Settle in your own heart what the Bible clearly teaches—no one comes to God except through Jesus.

When sharing these beautiful verses with people who are searching, don’t assume they will object to this verse and feel like you need to make all the explanations about his exclusivity. Rather, just share what the verse shares, that if a person is struggling to find peace and contentment because of the brokenness in their lives, they will find only find those things in Jesus. Then share what Jesus has meant to you.

10 Hints on how to share the Gospel—Share your own story

One of the key aspects of talking with people about Jesus is that people relate to a story—especially if it’s something that they can relate to. This is even more true if it’s your personal story.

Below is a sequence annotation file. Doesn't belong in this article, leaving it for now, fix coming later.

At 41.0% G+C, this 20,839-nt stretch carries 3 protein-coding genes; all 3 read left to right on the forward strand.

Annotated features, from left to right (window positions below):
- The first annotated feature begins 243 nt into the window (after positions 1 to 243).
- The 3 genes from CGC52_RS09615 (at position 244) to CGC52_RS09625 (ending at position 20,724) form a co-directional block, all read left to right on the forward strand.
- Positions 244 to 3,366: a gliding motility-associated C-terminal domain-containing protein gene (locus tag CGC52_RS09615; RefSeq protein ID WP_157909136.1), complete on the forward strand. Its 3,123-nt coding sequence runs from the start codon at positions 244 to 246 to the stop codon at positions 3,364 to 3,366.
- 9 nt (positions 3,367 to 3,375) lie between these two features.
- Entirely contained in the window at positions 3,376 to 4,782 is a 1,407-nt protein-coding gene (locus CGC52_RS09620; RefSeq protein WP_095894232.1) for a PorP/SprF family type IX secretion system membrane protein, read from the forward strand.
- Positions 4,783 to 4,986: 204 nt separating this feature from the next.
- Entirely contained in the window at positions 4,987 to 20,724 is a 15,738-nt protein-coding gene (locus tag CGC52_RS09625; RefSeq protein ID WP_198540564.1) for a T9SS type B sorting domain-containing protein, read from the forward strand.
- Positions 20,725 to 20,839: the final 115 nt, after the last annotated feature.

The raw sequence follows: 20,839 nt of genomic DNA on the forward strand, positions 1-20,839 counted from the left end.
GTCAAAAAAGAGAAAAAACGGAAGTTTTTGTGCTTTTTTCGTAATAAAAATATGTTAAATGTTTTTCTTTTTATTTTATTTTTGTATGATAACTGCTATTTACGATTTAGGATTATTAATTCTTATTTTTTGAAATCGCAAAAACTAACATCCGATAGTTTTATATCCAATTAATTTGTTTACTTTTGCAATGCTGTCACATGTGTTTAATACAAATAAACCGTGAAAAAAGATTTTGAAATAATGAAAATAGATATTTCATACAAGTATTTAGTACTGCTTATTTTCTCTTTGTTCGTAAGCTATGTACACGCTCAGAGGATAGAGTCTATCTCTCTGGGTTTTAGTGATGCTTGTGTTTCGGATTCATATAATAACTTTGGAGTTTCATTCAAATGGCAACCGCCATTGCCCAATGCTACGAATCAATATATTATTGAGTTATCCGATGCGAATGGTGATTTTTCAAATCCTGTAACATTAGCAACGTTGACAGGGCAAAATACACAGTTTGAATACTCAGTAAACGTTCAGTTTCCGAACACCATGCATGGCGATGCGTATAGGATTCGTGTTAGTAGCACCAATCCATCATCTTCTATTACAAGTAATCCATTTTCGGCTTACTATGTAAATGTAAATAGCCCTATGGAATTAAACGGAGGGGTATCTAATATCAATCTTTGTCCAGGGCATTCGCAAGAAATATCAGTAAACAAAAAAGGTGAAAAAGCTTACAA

Years ago, our son Ryley had a serious accident. Over the course of the two months after his accident, while in hospital, my wife and I shared the story of what was happening and how God was blessing us. We didn’t realise it at the time, but our story was being shared around the world and deeply impacting people we had never known and will probably never meet. We were hearing from friends of friends of friends how they had been deeply impacted in their personal relationship with God by what we were sharing. They shared how God was talking to them and teaching them lessons while they were reading the updates from us.

 

We live in a post-modern world. In generations past, people used to arrive at truth by hearing the facts of the gospel. You could sit them down, hand them a tract, and if they were convinced, that was truth for them, and they turned to Christ. Now people no longer consider truth to be about fact, but about their experience. They need to understand and see and feel something to perceive it as truth. Sitting someone down and telling a person why they should believe in Jesus will usually no longer be effective.